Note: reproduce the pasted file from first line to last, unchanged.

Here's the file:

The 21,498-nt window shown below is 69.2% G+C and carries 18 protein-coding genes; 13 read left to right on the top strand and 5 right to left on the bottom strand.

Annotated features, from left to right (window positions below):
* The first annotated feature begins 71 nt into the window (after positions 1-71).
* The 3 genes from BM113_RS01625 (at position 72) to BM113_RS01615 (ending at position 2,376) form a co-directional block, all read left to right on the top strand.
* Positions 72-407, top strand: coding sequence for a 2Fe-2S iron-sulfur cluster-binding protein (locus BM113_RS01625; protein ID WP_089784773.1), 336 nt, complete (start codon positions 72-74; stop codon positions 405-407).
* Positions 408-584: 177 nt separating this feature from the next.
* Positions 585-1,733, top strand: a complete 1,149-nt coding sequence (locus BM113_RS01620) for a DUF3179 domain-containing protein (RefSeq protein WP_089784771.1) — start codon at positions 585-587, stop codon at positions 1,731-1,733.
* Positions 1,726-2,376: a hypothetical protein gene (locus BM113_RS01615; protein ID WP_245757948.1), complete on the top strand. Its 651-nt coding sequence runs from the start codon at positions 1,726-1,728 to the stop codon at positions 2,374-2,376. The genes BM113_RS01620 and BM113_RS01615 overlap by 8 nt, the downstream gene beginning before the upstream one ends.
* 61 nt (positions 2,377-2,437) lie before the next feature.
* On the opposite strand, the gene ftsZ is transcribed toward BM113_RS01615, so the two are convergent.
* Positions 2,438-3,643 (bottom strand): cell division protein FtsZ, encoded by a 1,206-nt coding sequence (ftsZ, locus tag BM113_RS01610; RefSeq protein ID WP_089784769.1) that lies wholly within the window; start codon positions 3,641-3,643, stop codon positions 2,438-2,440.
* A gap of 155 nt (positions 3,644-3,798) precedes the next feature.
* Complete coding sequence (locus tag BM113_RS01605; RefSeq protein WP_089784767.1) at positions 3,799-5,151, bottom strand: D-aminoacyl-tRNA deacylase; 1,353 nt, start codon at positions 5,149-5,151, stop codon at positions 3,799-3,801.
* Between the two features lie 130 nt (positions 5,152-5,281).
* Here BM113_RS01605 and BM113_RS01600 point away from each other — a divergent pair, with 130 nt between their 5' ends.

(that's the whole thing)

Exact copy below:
The 21,498-nt window shown below is 69.2% G+C and carries 18 protein-coding genes; 13 read left to right on the top strand and 5 right to left on the bottom strand.

Annotated features, from left to right (window positions below):
* The first annotated feature begins 71 nt into the window (after positions 1-71).
* The 3 genes from BM113_RS01625 (at position 72) to BM113_RS01615 (ending at position 2,376) form a co-directional block, all read left to right on the top strand.
* Positions 72-407, top strand: coding sequence for a 2Fe-2S iron-sulfur cluster-binding protein (locus BM113_RS01625; protein ID WP_089784773.1), 336 nt, complete (start codon positions 72-74; stop codon positions 405-407).
* Positions 408-584: 177 nt separating this feature from the next.
* Positions 585-1,733, top strand: a complete 1,149-nt coding sequence (locus BM113_RS01620) for a DUF3179 domain-containing protein (RefSeq protein WP_089784771.1) — start codon at positions 585-587, stop codon at positions 1,731-1,733.
* Positions 1,726-2,376: a hypothetical protein gene (locus BM113_RS01615; protein ID WP_245757948.1), complete on the top strand. Its 651-nt coding sequence runs from the start codon at positions 1,726-1,728 to the stop codon at positions 2,374-2,376. The genes BM113_RS01620 and BM113_RS01615 overlap by 8 nt, the downstream gene beginning before the upstream one ends.
* 61 nt (positions 2,377-2,437) lie before the next feature.
* On the opposite strand, the gene ftsZ is transcribed toward BM113_RS01615, so the two are convergent.
* Positions 2,438-3,643 (bottom strand): cell division protein FtsZ, encoded by a 1,206-nt coding sequence (ftsZ, locus tag BM113_RS01610; RefSeq protein ID WP_089784769.1) that lies wholly within the window; start codon positions 3,641-3,643, stop codon positions 2,438-2,440.
* A gap of 155 nt (positions 3,644-3,798) precedes the next feature.
* Complete coding sequence (locus tag BM113_RS01605; RefSeq protein WP_089784767.1) at positions 3,799-5,151, bottom strand: D-aminoacyl-tRNA deacylase; 1,353 nt, start codon at positions 5,149-5,151, stop codon at positions 3,799-3,801.
* Between the two features lie 130 nt (positions 5,152-5,281).
* Here BM113_RS01605 and BM113_RS01600 point away from each other — a divergent pair, with 130 nt between their 5' ends.